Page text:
Charles laughed to himself as he thought about the old Pain Management Clinic.  It had all started when his normal headaches were becoming so intense that he was struggling to function.  It was a few months after his kidney transplant, and his transplant doctor thought the PMC might be able to help him.  The clinic was designed to address chronic pain from different angles.  A patient was set up with a medical doctor to direct each case, a physical therapist, and a psychiatrist.  I met my team and they immediately referred me to a headache specialist who looked way too much like the early Law & Order detective Lennie Briscoe.  It’s amazing how little we as people know about the brain.  Treating sleep and headaches at that time was to prescribe a series of formerly antidepressant medications, of which none of them helped my headache nor my sleep, so, after a while Dr. Jerry Orbach sent me back to the PMC.  The four people I interacted with there was the receptionist, who was clearly in charge of the entire clinic and who was a voluptuous blonde named Jenna Jameson, who seemed oblivious that she shared the same name as the most well-known porn star at the time.  Charles would save the phone messages from her regarding upcoming appointments – hoping his roommates would listen to them.  His doctor was Dr. Miracle, who was eerily similar to the Orbit Gum spokeswoman with her sharp British accent and early 60s fashion sense, the psychiatrist was a creepy guy who reeked of cigarettes, had a tiny cramped office, greasy hair, and tons of cassette tapes which he had recorded of him saying things quietly over the sounds of a babbling brook or some such.  Chuck’s first and last session with him took place in a tiny windowless office crowded with stacks of file boxes, after it seemed the shrink had inhaled a tuna sandwich.  They were in facing desk chairs only a few feet apart.  Charles was incredibly uncomfortable, while the psychiatrist diagnosed him as needing sleep, so gave him a few of his homemade relaxation tapes.  Lastly, Charles would see a physical therapist each visit, who would generally employ Craniosacral Therapy on him, which would make him incredibly woozy for the rest of the day, and unsurprisingly, she was the one who diagnosed and solved his headache issues. 


He was now dreaming.  He could tell, because he was about four or five years old and there was his mom walking behind him.  She was wearing dark sunglasses.  Beside him was his childhood friend, Jon, whose family lived across the street in their old neighborhood.  They seemed to be at a carnival of some sort.  Dried and pressed grass beneath their feet, twirling rides all about, the smell of burned grease and oil.  He was wearing sandals with white socks and blue shorts.  He had a t-shirt on underneath the green cardigan sweater his grandmother had knitted him.  He was also wearing a blue bucket hat, which he had loved.  He spotted another kid nearby with an ice cream cone shoved up underneath his nose.  He immediately thought about asking his mom for one, but decided against it, when he realized that he was carrying something.  He had a scrapbook in his hands.  Within the context of the dream, he knew that it was his.  His soon to be Kindergarten teacher and his mom had started this book for him.  Inside were projects for him to work on.  It contained reading assignments, art to draw and color, things to read and places to write about various things.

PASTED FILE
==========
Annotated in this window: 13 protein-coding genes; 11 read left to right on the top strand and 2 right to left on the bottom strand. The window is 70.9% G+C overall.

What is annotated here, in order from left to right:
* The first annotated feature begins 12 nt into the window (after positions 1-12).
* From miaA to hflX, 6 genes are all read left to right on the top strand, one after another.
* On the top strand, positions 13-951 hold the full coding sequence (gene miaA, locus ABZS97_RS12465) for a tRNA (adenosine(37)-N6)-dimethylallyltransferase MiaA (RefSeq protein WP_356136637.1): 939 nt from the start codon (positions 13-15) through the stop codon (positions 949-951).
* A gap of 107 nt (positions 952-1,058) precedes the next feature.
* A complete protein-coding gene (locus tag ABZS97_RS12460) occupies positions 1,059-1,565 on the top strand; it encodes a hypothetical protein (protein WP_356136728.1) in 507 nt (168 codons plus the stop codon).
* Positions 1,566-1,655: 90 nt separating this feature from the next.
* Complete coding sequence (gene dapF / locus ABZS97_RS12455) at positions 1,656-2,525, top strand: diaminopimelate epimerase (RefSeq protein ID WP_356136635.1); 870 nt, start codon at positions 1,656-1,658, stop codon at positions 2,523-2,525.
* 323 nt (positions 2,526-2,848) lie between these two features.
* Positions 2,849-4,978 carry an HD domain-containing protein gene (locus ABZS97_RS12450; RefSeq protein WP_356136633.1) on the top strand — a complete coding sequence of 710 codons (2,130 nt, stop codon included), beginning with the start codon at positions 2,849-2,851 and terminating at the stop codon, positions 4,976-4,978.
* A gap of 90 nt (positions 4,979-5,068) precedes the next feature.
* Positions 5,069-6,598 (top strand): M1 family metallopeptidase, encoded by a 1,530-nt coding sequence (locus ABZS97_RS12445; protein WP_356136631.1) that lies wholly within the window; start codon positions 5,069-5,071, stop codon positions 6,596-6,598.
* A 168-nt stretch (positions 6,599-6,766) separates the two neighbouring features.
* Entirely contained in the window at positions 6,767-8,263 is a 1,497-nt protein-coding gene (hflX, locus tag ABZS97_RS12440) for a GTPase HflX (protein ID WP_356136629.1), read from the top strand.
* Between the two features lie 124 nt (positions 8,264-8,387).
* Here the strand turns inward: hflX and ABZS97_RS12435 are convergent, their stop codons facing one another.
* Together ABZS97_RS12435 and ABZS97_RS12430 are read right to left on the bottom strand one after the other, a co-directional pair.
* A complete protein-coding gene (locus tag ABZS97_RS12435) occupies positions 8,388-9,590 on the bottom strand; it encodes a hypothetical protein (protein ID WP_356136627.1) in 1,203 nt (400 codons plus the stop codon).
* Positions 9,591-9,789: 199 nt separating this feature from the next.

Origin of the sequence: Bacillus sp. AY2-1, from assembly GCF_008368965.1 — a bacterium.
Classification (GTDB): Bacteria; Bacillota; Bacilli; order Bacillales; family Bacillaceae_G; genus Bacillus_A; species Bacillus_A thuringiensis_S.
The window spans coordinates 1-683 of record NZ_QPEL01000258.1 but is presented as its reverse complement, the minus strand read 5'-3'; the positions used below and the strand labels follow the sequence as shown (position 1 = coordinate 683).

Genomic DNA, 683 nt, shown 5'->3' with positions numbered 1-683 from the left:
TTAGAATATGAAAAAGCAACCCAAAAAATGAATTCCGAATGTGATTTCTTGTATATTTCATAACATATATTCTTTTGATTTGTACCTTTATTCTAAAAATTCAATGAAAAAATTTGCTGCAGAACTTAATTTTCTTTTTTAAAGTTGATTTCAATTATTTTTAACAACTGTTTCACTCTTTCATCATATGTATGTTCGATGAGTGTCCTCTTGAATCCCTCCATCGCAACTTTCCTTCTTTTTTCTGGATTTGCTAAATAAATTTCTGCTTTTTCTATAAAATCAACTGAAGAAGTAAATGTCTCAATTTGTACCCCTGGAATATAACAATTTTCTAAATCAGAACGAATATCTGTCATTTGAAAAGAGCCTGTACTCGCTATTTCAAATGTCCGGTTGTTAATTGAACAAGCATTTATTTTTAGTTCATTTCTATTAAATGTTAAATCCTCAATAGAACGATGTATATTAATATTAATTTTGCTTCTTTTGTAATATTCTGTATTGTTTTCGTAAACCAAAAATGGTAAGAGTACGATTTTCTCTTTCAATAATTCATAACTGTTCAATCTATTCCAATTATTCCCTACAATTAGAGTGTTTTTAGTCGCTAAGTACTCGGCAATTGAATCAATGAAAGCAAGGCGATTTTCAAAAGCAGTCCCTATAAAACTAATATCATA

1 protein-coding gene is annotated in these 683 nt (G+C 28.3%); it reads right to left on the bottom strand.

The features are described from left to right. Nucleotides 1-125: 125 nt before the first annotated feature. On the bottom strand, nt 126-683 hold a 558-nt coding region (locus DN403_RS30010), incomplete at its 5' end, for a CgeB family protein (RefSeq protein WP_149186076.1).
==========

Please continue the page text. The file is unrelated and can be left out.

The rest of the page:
His mom had not been around the family for a short while, and had taken this book with her, but now she was back and the book had some new pages.  The carnival seemed to be near the Hollywood District in Portland.  They had likely walked down the hill from their neighborhood to get there.  It seemed to be themed around movie and TV characters who were based in Portland.  There was a ride/exhibit that featured odd random characters from the old primetime cartoon the Flintstones, who were apparently Portland born.  Strange, but very Portland.  Our inferiority complex runs deep.  Our local news will report about an earthquake in Istanbul or somewhere and relate it to our quake readiness for “when the big one comes.”  They always find some reason to find a NW connection – no matter how loose – to any news positive or not

This was different from any dream he had ever had with his mom.  The only dreams she ever showed up in were the occasional dreams where she would re-appear in his life, such as it is now.  She hadn’t died.  Instead she had gone into hiding for all of these years.  In other words, she had chosen to leave.  These were disturbing, hurtful and very realistic dreams that he hated.  Over the years, he had worked to try to control his dreams, but in this light state of sleep, his influence generally just woke him.  In the case of disturbing dreams like these, he was okay with that.